Members of the Sewing Circle practise their work. Clockwise from the bottom left they are: Michelle Lucas, Debra Nowdlak, Rita Chretien, Charissa Alain, Ronda Landry, Nicole Sutherland, Emily Atigikyoak, Lucy Emmott, Karen Wright-Fraser and Delilah Doak. - Daniel T'seleie/NNSL photo
"There's all kinds of different beadings," said Karen Wright-Fraser, a traditional crafting expert who instructs the circle's eager learners.
The specific technique used by the circle requires the beader to create a freestanding design with a needle, thread and beads. Once complete, the design is sewn to the fabric.
They even use a diagram which tells them how many beads of each colour to put on their thread. But things were not always this way.
"Years back before the Europeans came we worked with quills and we did geometric designs," Wright-Fraser said.
Porcupine quills and animal fur was used to create designs in those days.
Missionaries brought beading to the North. With the new materials and techniques, came the now-common floral patterns says Wright-Fraser.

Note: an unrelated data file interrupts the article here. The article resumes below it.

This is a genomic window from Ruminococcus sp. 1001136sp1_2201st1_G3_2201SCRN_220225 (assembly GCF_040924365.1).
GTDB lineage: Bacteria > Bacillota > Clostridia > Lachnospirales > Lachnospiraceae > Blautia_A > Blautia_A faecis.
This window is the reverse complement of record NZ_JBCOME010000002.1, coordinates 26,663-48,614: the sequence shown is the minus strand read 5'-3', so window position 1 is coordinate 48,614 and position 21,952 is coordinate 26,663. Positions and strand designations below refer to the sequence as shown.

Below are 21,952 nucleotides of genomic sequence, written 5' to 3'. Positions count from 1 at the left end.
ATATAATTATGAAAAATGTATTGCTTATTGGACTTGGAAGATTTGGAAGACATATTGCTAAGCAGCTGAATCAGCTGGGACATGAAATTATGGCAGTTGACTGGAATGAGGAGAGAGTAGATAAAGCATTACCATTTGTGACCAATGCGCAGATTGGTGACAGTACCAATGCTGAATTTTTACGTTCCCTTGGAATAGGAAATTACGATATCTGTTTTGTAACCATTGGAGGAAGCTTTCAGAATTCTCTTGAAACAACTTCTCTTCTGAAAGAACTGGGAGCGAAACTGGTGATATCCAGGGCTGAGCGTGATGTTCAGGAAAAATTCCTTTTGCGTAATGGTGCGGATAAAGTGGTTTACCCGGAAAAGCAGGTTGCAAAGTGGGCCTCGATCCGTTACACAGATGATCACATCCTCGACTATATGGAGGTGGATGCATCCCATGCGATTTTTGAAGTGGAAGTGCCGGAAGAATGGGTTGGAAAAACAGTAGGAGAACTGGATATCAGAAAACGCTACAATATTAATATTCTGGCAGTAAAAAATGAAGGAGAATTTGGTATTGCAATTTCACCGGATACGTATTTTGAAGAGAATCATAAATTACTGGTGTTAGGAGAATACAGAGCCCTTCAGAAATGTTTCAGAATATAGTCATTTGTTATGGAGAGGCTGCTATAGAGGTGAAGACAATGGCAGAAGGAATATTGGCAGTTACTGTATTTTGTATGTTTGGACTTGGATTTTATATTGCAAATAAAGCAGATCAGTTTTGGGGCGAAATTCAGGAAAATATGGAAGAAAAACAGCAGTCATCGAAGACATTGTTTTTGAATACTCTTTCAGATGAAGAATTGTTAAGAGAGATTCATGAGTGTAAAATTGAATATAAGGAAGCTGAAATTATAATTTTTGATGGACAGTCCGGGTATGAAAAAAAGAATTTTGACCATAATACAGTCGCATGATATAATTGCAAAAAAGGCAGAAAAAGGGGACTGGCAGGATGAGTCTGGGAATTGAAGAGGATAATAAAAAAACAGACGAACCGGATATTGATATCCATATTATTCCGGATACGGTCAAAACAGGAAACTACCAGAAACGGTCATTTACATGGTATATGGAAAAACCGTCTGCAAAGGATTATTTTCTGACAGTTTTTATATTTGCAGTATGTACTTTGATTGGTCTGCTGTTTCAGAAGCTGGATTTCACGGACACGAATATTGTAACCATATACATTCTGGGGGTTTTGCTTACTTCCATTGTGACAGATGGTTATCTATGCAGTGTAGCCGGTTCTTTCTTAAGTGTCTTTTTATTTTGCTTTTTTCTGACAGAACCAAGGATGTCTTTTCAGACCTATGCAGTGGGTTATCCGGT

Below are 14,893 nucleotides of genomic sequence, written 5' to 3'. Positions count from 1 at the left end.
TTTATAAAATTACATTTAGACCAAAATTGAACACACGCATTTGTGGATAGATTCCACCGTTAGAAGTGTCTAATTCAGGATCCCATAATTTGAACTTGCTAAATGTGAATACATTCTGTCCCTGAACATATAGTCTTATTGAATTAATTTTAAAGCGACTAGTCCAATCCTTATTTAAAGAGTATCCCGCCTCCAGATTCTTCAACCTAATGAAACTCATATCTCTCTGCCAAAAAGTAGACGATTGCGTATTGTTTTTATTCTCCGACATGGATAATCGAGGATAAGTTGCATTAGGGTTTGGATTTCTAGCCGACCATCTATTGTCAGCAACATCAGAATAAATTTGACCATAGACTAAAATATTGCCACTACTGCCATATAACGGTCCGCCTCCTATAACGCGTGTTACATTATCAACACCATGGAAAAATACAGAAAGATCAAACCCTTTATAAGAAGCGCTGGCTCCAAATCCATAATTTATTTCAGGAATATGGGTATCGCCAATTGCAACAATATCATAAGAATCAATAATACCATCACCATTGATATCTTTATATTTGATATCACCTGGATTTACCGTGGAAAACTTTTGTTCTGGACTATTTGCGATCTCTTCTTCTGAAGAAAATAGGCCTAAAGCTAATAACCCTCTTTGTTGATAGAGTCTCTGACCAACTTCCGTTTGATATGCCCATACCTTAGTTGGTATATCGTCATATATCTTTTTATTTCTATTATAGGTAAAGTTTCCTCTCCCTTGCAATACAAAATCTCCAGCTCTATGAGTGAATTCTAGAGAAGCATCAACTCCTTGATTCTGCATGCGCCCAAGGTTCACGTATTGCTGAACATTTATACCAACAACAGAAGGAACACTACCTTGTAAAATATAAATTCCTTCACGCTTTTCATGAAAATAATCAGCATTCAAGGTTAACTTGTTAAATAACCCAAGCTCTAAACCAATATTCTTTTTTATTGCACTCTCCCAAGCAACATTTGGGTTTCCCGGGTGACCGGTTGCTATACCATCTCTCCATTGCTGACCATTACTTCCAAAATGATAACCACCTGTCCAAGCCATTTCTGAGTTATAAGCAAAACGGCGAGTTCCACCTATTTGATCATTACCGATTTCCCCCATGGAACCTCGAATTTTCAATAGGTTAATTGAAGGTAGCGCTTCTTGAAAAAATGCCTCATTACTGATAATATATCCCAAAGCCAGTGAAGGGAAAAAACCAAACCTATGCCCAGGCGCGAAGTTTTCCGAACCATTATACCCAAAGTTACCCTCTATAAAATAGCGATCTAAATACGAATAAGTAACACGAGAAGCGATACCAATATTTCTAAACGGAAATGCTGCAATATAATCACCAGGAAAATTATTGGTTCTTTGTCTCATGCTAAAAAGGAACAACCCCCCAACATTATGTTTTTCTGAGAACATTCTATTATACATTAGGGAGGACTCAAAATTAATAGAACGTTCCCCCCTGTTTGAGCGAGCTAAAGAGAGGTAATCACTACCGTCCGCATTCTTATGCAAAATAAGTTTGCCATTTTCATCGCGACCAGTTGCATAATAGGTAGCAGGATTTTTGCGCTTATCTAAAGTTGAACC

"It was so easy to do beading, the quill work almost went out the back door," Wright-Fraser said. This art was not lost though, and it is among the techniques the sewing circle plans to practise in future meetings.
The regular meetings teach them a skill and also serve to, "bring the ladies together," in the words of Lucy Emmott, a link in the circle.
Like most participants, she is not yet an accomplished sewer. She just took it up as a hobby, "to make nice gifts for people."
The circle is sponsored by Nats'eju Dahk'e and the City of Yellowknife's Special Grants Program.